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Note To Cheaters: Next Time Hire the Brains

timothy posted more than 3 years ago | from the in-canada-of-all-places dept.

Canada 349

An anonymous reader writes "A man and his accomplice are accused of cheating on a Medical College Admissions Test (MCAT) by using a wireless pinhole camera and cellphone to send realtime images of the exam questions to a team of people supplying the 'correct' answers. One problem: the 'answer team' was tricked into the job by being told they were taking a test to qualify them as MCAT tutors. There were several clues the 'tutor exam' was bogus, including the poor quality of the images of the questions. Suspicious, the 'answer team' discovered the real MCAT test was occurring at the same time. They started feeding wrong answers to the accused cheaters and called campus security. The two accused cheaters now face several charges as a result."

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Criminal Charges? (2, Interesting)

Anonymous Coward | more than 3 years ago | (#36303140)

Since when does cheating on an exam result in criminal charges????

Re:Criminal Charges? (4, Interesting)

enderjsv (1128541) | more than 3 years ago | (#36303154)

Could be fraud charges related less to them cheating, and more to them duping people into thinking they were applying for a job. But I'm not a lawyer.

Re:Criminal Charges? (2)

knotprawn (1935752) | more than 3 years ago | (#36303180)

Oh that's because they were using an i-Phone

Re:Criminal Charges? (5, Funny)

PPH (736903) | more than 3 years ago | (#36303270)

Oh that's because they were using an i-Phone

It was a pin-hole camera, not a pin-head camera.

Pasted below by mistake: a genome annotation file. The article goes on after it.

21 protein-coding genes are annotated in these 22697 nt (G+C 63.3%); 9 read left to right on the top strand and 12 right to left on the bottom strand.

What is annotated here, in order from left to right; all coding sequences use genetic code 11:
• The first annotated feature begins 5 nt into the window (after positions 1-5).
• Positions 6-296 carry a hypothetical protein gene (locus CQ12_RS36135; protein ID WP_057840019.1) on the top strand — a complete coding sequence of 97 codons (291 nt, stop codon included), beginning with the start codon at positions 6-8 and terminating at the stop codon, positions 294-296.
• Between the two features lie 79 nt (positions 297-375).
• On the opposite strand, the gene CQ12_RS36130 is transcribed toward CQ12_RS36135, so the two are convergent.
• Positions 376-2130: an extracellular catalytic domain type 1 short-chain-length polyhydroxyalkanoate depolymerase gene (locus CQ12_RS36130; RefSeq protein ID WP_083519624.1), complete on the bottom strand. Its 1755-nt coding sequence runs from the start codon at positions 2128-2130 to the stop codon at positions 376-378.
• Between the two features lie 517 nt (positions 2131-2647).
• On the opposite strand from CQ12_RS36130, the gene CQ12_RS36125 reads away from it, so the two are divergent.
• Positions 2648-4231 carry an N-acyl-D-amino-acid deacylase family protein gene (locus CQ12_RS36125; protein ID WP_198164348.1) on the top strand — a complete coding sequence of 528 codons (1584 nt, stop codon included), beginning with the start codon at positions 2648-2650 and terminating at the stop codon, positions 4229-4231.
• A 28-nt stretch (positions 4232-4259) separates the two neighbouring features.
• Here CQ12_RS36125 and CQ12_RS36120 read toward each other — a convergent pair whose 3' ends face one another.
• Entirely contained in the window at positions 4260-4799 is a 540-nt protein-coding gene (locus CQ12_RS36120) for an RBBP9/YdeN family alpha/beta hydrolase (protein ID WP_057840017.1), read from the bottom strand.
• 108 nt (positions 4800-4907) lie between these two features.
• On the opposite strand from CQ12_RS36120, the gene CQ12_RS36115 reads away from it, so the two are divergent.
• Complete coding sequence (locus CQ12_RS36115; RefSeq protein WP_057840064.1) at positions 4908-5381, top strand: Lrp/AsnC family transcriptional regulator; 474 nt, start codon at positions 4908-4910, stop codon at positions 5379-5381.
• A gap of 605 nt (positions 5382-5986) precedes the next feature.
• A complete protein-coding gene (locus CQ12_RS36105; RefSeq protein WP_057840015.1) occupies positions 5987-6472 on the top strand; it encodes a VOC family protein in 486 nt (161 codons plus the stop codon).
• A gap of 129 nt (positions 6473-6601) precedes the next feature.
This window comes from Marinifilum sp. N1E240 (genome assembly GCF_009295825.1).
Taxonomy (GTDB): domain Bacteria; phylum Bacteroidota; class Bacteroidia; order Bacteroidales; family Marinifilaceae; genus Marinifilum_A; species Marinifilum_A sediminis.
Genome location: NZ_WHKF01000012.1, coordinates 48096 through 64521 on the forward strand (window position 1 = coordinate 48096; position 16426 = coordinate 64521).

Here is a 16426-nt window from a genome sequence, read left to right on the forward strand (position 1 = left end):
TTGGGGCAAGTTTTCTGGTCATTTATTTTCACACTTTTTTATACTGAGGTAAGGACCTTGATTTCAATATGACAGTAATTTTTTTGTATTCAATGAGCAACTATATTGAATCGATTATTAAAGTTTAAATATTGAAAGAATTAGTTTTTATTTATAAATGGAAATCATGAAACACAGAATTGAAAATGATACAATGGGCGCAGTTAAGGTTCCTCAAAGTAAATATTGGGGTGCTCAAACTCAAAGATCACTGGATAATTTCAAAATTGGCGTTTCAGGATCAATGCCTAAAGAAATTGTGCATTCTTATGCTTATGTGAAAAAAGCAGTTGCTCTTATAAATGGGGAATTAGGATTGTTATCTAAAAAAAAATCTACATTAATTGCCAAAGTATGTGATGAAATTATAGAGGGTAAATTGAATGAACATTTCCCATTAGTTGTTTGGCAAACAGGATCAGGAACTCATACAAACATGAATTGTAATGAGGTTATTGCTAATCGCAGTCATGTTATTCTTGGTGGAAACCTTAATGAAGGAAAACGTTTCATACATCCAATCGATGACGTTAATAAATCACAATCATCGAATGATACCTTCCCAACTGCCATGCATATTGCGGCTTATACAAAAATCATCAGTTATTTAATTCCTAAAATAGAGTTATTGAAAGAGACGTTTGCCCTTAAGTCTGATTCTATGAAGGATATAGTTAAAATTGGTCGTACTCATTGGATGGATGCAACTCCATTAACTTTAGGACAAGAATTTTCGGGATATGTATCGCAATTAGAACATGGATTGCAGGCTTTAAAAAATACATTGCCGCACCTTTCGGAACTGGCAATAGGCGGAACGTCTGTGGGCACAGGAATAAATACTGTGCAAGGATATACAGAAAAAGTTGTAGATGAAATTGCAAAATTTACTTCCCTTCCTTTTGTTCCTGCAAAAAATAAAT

Re:Criminal Charges? (0)

Anonymous Coward | more than 3 years ago | (#36303442)

The diceman says Ooooooow!

Re:Criminal Charges? (1)

FatdogHaiku (978357) | more than 3 years ago | (#36303452)

Oh that's because they were using an i-Phone

It was a pin-hole camera, not a pin-head camera.

Cue Larry the Cable Guy:
"Now that's funny I don't care who you are..."
I post because I have no points to give.

Re:Criminal Charges? (3, Interesting)

Alien Being (18488) | more than 3 years ago | (#36304068)

It's more abhorrent since it's a medical test. I had the recent displeasure of working in an IT job related to med schools. From the bits and pieces that I saw of the more promising applications I processed, I'm truly horrified by the entire "profession". How could someone have such good college transcripts and MCAT scores yet write such stupid essays, I wondered? This explains a lot.

Re:Criminal Charges? (1)

magnusrex1280 (1075361) | more than 3 years ago | (#36304140)

That sucks, you were working in IT but got stuck processing applications.

Re:Criminal Charges? (0)

Anonymous Coward | more than 3 years ago | (#36303170)

Sounds like the right kind of punishment. And throw away the key, while they're at it.

Re:Criminal Charges? (5, Insightful)

pclminion (145572) | more than 3 years ago | (#36303204)

Since when does cheating on an exam result in criminal charges????

Next time a "doctor" is about to put you under and saw through your sternum to operate on your heart, ask yourself the same question.

Re:Criminal Charges? (4, Insightful)

Velex (120469) | more than 3 years ago | (#36303282)

Next time a "doctor" is about to put you under and saw through your sternum to operate on your heart, ask yourself the same question.

I hope if I get to that point (heart problems run in my family) I've another citizenship besides USA in a country that doesn't try to shoehorn capitalism into medicine.

After working at an answering service for 5 years, I've learned that doctors in the USA at least are duplicitous, technically inept (as in can't understand their pager doesn't work when turned off), and willing to lie left and right just to get a small discount on their bill. I've stopped going to my doctor altogether because the board of directors at the affiliated hospital let us know that it might not be safe to be a patient of one of their doctors any more over a billing dispute.